But… here’s the kicker: I finished writing a novel all by myself.
How many people can claim that? The numbers are high enough, but really, that’s not the point. I set out to do it, and I accomplished what I wanted to accomplish. For me, it’s with both a sense of elation and excitement that I wrote the final words of my novel, closing that chapter of the story.
Now I can move on to the sequel… after copious amounts of editing in March, of course. But it’s done, and I can also move on to the next items in my ever increasing goals list for 2010. I’m happy and pleased with myself and feel I’ve given myself a sense of self-discipline I didn’t have before.
In case you’re interested, here are some of the stats about my novel. I promise not to overwhelm you with posts about the content of the book; that’s for another site.
With no further ado:
Title: Fire and Ice Bound
Genre: Fantasy (possibly YA Fantasy)
Total Number of Chapters: 18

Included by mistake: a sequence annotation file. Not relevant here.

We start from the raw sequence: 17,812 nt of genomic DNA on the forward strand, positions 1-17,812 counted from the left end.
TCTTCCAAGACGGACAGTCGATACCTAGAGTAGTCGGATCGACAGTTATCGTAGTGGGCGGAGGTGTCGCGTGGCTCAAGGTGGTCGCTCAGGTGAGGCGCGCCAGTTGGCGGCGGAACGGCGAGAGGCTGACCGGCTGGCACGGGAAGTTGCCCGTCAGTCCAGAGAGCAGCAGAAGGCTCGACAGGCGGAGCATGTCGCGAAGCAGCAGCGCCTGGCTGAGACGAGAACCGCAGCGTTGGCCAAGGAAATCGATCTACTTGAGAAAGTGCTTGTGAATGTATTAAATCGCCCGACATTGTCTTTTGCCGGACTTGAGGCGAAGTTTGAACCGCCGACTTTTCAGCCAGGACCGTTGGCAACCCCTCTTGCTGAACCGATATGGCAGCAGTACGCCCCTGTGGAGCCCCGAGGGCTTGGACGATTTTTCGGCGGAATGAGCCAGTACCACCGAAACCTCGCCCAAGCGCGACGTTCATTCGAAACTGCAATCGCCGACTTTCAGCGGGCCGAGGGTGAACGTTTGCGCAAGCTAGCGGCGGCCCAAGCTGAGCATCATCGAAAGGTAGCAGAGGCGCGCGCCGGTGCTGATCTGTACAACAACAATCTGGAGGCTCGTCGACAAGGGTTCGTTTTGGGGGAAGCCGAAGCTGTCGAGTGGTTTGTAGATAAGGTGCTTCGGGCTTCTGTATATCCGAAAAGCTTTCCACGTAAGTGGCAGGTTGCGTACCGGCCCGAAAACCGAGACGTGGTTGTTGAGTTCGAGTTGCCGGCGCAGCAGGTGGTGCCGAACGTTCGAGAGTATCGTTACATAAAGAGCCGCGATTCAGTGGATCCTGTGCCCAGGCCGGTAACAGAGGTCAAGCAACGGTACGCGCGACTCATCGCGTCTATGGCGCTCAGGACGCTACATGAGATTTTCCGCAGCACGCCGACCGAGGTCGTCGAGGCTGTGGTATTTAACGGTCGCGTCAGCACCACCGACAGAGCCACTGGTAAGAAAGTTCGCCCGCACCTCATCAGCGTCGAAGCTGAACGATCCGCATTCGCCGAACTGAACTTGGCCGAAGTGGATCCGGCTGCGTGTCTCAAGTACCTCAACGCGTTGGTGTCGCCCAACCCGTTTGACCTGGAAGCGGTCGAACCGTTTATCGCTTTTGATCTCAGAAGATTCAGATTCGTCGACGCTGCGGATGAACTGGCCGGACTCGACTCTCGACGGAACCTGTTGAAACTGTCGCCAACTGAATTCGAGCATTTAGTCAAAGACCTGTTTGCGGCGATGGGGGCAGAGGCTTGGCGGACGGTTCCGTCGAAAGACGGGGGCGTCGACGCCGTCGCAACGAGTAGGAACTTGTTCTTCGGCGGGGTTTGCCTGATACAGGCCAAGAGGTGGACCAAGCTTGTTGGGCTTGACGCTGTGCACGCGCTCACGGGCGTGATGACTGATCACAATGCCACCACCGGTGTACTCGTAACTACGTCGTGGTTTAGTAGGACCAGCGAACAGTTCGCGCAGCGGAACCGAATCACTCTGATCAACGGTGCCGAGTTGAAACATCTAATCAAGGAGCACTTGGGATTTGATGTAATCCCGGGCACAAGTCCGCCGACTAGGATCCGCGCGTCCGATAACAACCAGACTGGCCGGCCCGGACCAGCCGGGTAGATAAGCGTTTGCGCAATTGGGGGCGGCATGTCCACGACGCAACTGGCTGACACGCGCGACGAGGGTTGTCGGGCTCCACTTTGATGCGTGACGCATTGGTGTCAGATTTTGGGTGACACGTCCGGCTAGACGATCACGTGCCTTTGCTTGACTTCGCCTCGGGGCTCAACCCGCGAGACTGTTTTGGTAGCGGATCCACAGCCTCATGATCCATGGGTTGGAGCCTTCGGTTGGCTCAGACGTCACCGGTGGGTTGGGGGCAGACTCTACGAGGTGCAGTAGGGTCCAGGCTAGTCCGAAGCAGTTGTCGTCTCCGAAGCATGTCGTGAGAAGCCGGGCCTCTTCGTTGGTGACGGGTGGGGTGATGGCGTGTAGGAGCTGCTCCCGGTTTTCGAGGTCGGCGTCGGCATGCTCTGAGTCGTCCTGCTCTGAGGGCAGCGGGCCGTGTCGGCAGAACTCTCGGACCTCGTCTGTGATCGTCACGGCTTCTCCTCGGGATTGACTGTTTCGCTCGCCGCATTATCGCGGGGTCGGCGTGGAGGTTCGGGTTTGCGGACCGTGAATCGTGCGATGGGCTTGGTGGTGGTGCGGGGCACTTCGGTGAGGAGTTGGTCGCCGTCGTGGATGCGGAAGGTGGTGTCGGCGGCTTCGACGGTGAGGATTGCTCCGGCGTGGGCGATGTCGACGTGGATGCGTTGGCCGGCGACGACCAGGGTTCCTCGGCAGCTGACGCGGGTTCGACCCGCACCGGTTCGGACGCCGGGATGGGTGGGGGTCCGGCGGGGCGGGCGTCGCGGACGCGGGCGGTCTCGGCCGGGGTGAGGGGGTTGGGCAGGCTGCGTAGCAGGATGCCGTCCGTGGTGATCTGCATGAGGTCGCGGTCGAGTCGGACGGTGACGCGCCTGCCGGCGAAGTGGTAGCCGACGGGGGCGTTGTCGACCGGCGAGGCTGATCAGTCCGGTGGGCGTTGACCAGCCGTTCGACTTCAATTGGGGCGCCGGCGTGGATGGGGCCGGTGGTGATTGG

Total Number of Pages: 158 (single-spaced, 12-point font Times New Roman)
Total Number of Words: 90,066
I’m thrilled and excited and also exhausted from all the work I’ve done both on the novel and around the house lately. I am definitely looking forward to taking a break from writing novels and beginning other projects.
Now that I’ve completed my story, I feel comfortable saying that I won’t write about it again until I begin the editing process next month. In fact, I’m hoping to have a post on reading for you tomorrow, which would be a nice change of pace, don’t you think? Unless someone asks, I’ll leave my synopsis out of this blog. See my link above for the synopsis posted to my other blog.
Anyway, I’m in a very celebratory mood despite being tired, so I’m rather looking forward to my parent’s Superbowl party tonight. When I hear everyone cheering the teams on, I’ll throw in a cheer of my own for my story.
Feel like joining me? 😀 I hope you all have fabulous Sundays, and please leave any comments or questions you may have. Thank you for reading this little self-centered post, and I promise to leave references of my writing out of the next one!